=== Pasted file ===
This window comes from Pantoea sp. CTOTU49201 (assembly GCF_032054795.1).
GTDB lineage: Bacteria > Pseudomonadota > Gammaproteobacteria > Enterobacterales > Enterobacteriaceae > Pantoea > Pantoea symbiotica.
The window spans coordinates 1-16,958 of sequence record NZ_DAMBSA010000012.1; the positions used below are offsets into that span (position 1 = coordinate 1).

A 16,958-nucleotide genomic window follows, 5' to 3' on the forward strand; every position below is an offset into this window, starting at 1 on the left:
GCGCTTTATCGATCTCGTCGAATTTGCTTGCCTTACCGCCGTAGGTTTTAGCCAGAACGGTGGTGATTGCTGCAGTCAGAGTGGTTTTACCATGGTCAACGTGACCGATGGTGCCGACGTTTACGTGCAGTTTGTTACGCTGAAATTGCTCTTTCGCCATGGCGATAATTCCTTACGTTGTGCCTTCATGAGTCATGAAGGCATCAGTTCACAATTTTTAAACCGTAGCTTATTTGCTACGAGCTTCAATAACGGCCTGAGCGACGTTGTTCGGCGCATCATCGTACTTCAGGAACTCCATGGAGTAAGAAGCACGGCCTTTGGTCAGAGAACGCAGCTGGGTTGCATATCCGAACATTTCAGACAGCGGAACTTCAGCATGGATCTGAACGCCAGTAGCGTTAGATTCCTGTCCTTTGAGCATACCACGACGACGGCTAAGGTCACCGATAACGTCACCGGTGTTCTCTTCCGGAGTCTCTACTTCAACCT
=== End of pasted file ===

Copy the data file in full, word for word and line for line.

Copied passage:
This window comes from Pantoea sp. CTOTU49201 (assembly GCF_032054795.1).
GTDB lineage: Bacteria > Pseudomonadota > Gammaproteobacteria > Enterobacterales > Enterobacteriaceae > Pantoea > Pantoea symbiotica.
The window spans coordinates 1-16,958 of sequence record NZ_DAMBSA010000012.1; the positions used below are offsets into that span (position 1 = coordinate 1).

A 16,958-nucleotide genomic window follows, 5' to 3' on the forward strand; every position below is an offset into this window, starting at 1 on the left:
GCGCTTTATCGATCTCGTCGAATTTGCTTGCCTTACCGCCGTAGGTTTTAGCCAGAACGGTGGTGATTGCTGCAGTCAGAGTGGTTTTACCATGGTCAACGTGACCGATGGTGCCGACGTTTACGTGCAGTTTGTTACGCTGAAATTGCTCTTTCGCCATGGCGATAATTCCTTACGTTGTGCCTTCATGAGTCATGAAGGCATCAGTTCACAATTTTTAAACCGTAGCTTATTTGCTACGAGCTTCAATAACGGCCTGAGCGACGTTGTTCGGCGCATCATCGTACTTCAGGAACTCCATGGAGTAAGAAGCACGGCCTTTGGTCAGAGAACGCAGCTGGGTTGCATATCCGAACATTTCAGACAGCGGAACTTCAGCATGGATCTGAACGCCAGTAGCGTTAGATTCCTGTCCTTTGAGCATACCACGACGACGGCTAAGGTCACCGATAACGTCACCGGTGTTCTCTTCCGGAGTCTCTACTTCAACCT